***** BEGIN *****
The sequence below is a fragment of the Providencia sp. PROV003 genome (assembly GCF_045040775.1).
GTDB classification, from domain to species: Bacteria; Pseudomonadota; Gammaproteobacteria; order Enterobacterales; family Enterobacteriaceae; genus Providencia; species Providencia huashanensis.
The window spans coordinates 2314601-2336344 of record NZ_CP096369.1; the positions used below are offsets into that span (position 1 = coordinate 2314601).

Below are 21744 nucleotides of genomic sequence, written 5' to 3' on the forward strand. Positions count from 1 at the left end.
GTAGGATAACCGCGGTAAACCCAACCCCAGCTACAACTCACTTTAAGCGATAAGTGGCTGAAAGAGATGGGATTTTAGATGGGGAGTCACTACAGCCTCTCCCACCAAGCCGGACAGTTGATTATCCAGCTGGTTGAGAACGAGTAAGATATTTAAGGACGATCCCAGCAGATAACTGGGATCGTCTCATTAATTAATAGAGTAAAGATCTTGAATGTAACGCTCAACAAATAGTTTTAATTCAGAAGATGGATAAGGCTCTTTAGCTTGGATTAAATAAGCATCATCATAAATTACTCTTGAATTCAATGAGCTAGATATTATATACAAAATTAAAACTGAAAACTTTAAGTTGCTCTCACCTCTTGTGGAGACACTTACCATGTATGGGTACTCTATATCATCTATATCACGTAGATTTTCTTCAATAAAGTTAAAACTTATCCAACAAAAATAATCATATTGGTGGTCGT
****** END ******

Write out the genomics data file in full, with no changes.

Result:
The sequence below is a fragment of the Providencia sp. PROV003 genome (assembly GCF_045040775.1).
GTDB classification, from domain to species: Bacteria; Pseudomonadota; Gammaproteobacteria; order Enterobacterales; family Enterobacteriaceae; genus Providencia; species Providencia huashanensis.
The window spans coordinates 2314601-2336344 of record NZ_CP096369.1; the positions used below are offsets into that span (position 1 = coordinate 2314601).

Below are 21744 nucleotides of genomic sequence, written 5' to 3' on the forward strand. Positions count from 1 at the left end.
GTAGGATAACCGCGGTAAACCCAACCCCAGCTACAACTCACTTTAAGCGATAAGTGGCTGAAAGAGATGGGATTTTAGATGGGGAGTCACTACAGCCTCTCCCACCAAGCCGGACAGTTGATTATCCAGCTGGTTGAGAACGAGTAAGATATTTAAGGACGATCCCAGCAGATAACTGGGATCGTCTCATTAATTAATAGAGTAAAGATCTTGAATGTAACGCTCAACAAATAGTTTTAATTCAGAAGATGGATAAGGCTCTTTAGCTTGGATTAAATAAGCATCATCATAAATTACTCTTGAATTCAATGAGCTAGATATTATATACAAAATTAAAACTGAAAACTTTAAGTTGCTCTCACCTCTTGTGGAGACACTTACCATGTATGGGTACTCTATATCATCTATATCACGTAGATTTTCTTCAATAAAGTTAAAACTTATCCAACAAAAATAATCATATTGGTGGTCGT